UW News

February 15, 2024

UW’s Tateuchi East Asian Library celebrates recent renovations, reopening

UW News

man and woman examine old document

Hyokyoung Yi (right), the Tateuchi East Asian Library interim director and the Korean Studies Librarian, examines a document from the library’s vast collection with Chad Westra, a doctoral student in the History Department. The library is hosting a reopening ceremony on Feb. 21.Dennis Wise/University of Washington

While visiting Seattle five years ago for a wedding, Chad Westra toured the University of Washington. He made his way to the third floor of Gowen Hall and discovered the Tateuchi East Asian Library with its sculpted, curved ceiling and bright, big windows. The library was “enchanting.”

“Like wow,” Westra, now a third-year doctoral student in UW’s History Department remembered thinking. “This is an amazing space. I really would love to study here.”

Westra has used the UW’s East Asian library for his doctoral research. He dug into the collection for primary source materials written by a Chinese dissident from the first half of the 20th Century. In the Japan collection, he studied a natural resources map of Manchuria produced before World War II, when the Japanese attempted to colonize parts of mainland China.

“So often, I’ve been looking for primary sources to use or books from 100 years ago,” Westra said. He’d check the internet and expected items to be out of reach, but he needn’t have looked far. “It’s here, which is pretty amazing.”

The Tateuchi East Asian Library is one of North America’s premiere libraries of its kind. But the space on the third floor of Gowen Hall was long in need of a refresh, said Hyokyoung Yi, the library’s interim director and the Korean Studies Librarian. After the library was named in 2020 for Atsuhiko and Ina Goodwin Tateuchi, UW alumni whose namesake foundation donated to the library, plans were made to renovate. The library closed for about a year, then reopened quietly last summer and on Wednesday will host a reopening celebration.


The grand reopening ceremony for the Tateuchi East Asian Library is scheduled for 3:30 p.m., Wednesday, Feb. 21. More information here.


“Thanks to the generosity of the Tateuchi foundation, we’ve been able to make improvements to the library that position these important collections for the next century,” said Simon Neame, dean of UW Libraries. “The renovations welcome visitors, creating a more open feel and comfortable atmosphere. They allow the librarians to highlight objects from the collection, interact with students and faculty, and put the library in a position to adapt and fully utilize new technologies.”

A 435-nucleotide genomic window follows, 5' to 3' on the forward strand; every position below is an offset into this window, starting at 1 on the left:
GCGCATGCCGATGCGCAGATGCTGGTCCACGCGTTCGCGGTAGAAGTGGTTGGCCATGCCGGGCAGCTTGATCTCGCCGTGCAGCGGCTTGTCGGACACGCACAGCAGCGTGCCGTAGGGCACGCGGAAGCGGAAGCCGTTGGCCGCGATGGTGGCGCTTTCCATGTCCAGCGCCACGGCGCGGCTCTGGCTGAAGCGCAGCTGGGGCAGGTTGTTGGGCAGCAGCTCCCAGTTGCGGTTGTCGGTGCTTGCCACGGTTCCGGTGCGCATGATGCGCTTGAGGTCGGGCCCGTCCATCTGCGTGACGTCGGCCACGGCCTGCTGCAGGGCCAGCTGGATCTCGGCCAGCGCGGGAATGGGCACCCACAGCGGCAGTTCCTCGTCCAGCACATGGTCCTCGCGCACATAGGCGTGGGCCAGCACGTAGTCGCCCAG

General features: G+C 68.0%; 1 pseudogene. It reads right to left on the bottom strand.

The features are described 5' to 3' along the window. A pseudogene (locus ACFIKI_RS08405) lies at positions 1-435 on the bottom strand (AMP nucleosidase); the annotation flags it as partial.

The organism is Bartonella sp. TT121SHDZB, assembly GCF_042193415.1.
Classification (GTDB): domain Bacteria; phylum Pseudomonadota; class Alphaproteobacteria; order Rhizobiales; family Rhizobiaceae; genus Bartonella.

UW Libraries received its first official funding in 1937 for collections in East Asian languages in Suzzallo Library. The library moved to its current location in what was formerly the law library in 1976. Over the decades, the collection has grown to more than 800,000 items, including centuries-old, rare documents from the Ming Dynasty.

library reading room

The Tateuchi East Asian Library will host a reopening ceremony on Feb. 21 to celebrate recent renovations, including a new circulation desk and display cases.Dennis Wise/University of Washington

For the renovation, the Beckmann Reading Room’s entry way was expanded and a new, sweeping, wood-lined circulation desk built. Secure, glass-enclosed display cases allow the librarians to showcase pieces from the vast collections. The card catalog was dismantled and converted into tables, part of a set of new furniture designed to make the library feel more welcoming. In place of a row of cubicles, a long table now provides ample workspaces. And a former office was converted to a community room.

Behind the scenes, some technical services staff have joined the Libraries Cataloguing and Metadata Services (CAMS) and Acquisitions and Rapid Cataloging Services (ARCS) to increase opportunities for cross-training and professional development, but the access services staff and subject librarians still work in the library where they interact with students, faculty and visitors, and the number of staff who directly support the Tateuchi library remains unchanged.

“The future of the Tateuchi East Asian Library is deeply connected to the community — not just the students, faculty and staff at the UW, but everyone who cares passionately about the countries and cultures represented in the collection,” Neame said.

Many items in the collection have been digitized, often with grant funding from foundations and East Asian government-sponsored libraries, Yi said. That preserves many fragile items and opens the collection to researchers globally.

While the library bundles China, Japan and Korea under one roof, each country’s collection has its own librarian, and the collections are a reflection of the distinct and often intertwined histories of each country, Yi said.

woman working on a display

Hyokyoung Yi, the interim director of the Tateuchi East Asian Library, adjusts an item in a display case. The secure display cases are part of the improvements to the library made during a recent renovation.Dennis Wise/University of Washington

“Being an East Asian library, we are kind of a cultural hub,” Yi said. “And a lot of community members in the region care about our collection, and they love to see our collections being preserved and being built and growing.”

Unlike other East Asian collections at private universities that require special permission to use, the UW’s Tateuchi East Asian Library is open to all, from academics worldwide to high school students from the Seattle region, from the UW’s scholars to the region’s rich East Asian cultural organizations.

“This is a wonderful library that is open to the public,” Yi said.

For more information, contact Yi at hkyi@uw.edu.